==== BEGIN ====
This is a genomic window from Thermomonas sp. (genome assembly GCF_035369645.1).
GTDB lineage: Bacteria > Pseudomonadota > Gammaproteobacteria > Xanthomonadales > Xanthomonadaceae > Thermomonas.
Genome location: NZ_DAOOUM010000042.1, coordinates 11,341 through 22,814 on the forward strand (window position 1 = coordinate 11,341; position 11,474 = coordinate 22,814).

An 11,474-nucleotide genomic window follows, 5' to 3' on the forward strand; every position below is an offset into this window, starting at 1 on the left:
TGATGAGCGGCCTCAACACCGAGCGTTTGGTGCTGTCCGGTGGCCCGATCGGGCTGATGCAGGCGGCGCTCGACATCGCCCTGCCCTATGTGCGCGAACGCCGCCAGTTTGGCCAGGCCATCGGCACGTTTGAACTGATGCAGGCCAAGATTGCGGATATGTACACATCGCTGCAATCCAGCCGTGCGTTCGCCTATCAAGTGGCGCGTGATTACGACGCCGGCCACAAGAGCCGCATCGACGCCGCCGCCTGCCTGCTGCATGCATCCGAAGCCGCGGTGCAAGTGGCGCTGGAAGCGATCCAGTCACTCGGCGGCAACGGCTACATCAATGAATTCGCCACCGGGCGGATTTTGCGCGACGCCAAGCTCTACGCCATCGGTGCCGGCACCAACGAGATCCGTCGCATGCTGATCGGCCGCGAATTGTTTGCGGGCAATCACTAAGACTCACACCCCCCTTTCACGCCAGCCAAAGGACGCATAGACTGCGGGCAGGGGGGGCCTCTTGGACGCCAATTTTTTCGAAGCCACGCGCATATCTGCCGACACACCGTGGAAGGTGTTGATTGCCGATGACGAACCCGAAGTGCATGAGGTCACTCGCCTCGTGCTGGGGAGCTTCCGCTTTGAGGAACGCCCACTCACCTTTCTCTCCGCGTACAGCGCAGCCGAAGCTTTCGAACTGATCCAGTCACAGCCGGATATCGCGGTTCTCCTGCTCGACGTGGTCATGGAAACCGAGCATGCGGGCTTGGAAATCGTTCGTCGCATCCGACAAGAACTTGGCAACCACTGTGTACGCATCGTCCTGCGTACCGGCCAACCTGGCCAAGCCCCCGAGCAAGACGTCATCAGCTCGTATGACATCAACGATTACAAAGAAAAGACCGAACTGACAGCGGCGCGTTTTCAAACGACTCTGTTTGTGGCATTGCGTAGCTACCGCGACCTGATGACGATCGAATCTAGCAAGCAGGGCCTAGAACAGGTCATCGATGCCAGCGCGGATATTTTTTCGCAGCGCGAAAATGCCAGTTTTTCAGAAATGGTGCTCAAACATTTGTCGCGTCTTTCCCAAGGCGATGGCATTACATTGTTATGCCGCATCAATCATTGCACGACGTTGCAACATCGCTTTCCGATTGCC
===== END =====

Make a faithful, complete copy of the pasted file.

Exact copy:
This is a genomic window from Thermomonas sp. (genome assembly GCF_035369645.1).
GTDB lineage: Bacteria > Pseudomonadota > Gammaproteobacteria > Xanthomonadales > Xanthomonadaceae > Thermomonas.
Genome location: NZ_DAOOUM010000042.1, coordinates 11,341 through 22,814 on the forward strand (window position 1 = coordinate 11,341; position 11,474 = coordinate 22,814).

An 11,474-nucleotide genomic window follows, 5' to 3' on the forward strand; every position below is an offset into this window, starting at 1 on the left:
TGATGAGCGGCCTCAACACCGAGCGTTTGGTGCTGTCCGGTGGCCCGATCGGGCTGATGCAGGCGGCGCTCGACATCGCCCTGCCCTATGTGCGCGAACGCCGCCAGTTTGGCCAGGCCATCGGCACGTTTGAACTGATGCAGGCCAAGATTGCGGATATGTACACATCGCTGCAATCCAGCCGTGCGTTCGCCTATCAAGTGGCGCGTGATTACGACGCCGGCCACAAGAGCCGCATCGACGCCGCCGCCTGCCTGCTGCATGCATCCGAAGCCGCGGTGCAAGTGGCGCTGGAAGCGATCCAGTCACTCGGCGGCAACGGCTACATCAATGAATTCGCCACCGGGCGGATTTTGCGCGACGCCAAGCTCTACGCCATCGGTGCCGGCACCAACGAGATCCGTCGCATGCTGATCGGCCGCGAATTGTTTGCGGGCAATCACTAAGACTCACACCCCCCTTTCACGCCAGCCAAAGGACGCATAGACTGCGGGCAGGGGGGGCCTCTTGGACGCCAATTTTTTCGAAGCCACGCGCATATCTGCCGACACACCGTGGAAGGTGTTGATTGCCGATGACGAACCCGAAGTGCATGAGGTCACTCGCCTCGTGCTGGGGAGCTTCCGCTTTGAGGAACGCCCACTCACCTTTCTCTCCGCGTACAGCGCAGCCGAAGCTTTCGAACTGATCCAGTCACAGCCGGATATCGCGGTTCTCCTGCTCGACGTGGTCATGGAAACCGAGCATGCGGGCTTGGAAATCGTTCGTCGCATCCGACAAGAACTTGGCAACCACTGTGTACGCATCGTCCTGCGTACCGGCCAACCTGGCCAAGCCCCCGAGCAAGACGTCATCAGCTCGTATGACATCAACGATTACAAAGAAAAGACCGAACTGACAGCGGCGCGTTTTCAAACGACTCTGTTTGTGGCATTGCGTAGCTACCGCGACCTGATGACGATCGAATCTAGCAAGCAGGGCCTAGAACAGGTCATCGATGCCAGCGCGGATATTTTTTCGCAGCGCGAAAATGCCAGTTTTTCAGAAATGGTGCTCAAACATTTGTCGCGTCTTTCCCAAGGCGATGGCATTACATTGTTATGCCGCATCAATCATTGCACGACGTTGCAACATCGCTTTCCGATTGCC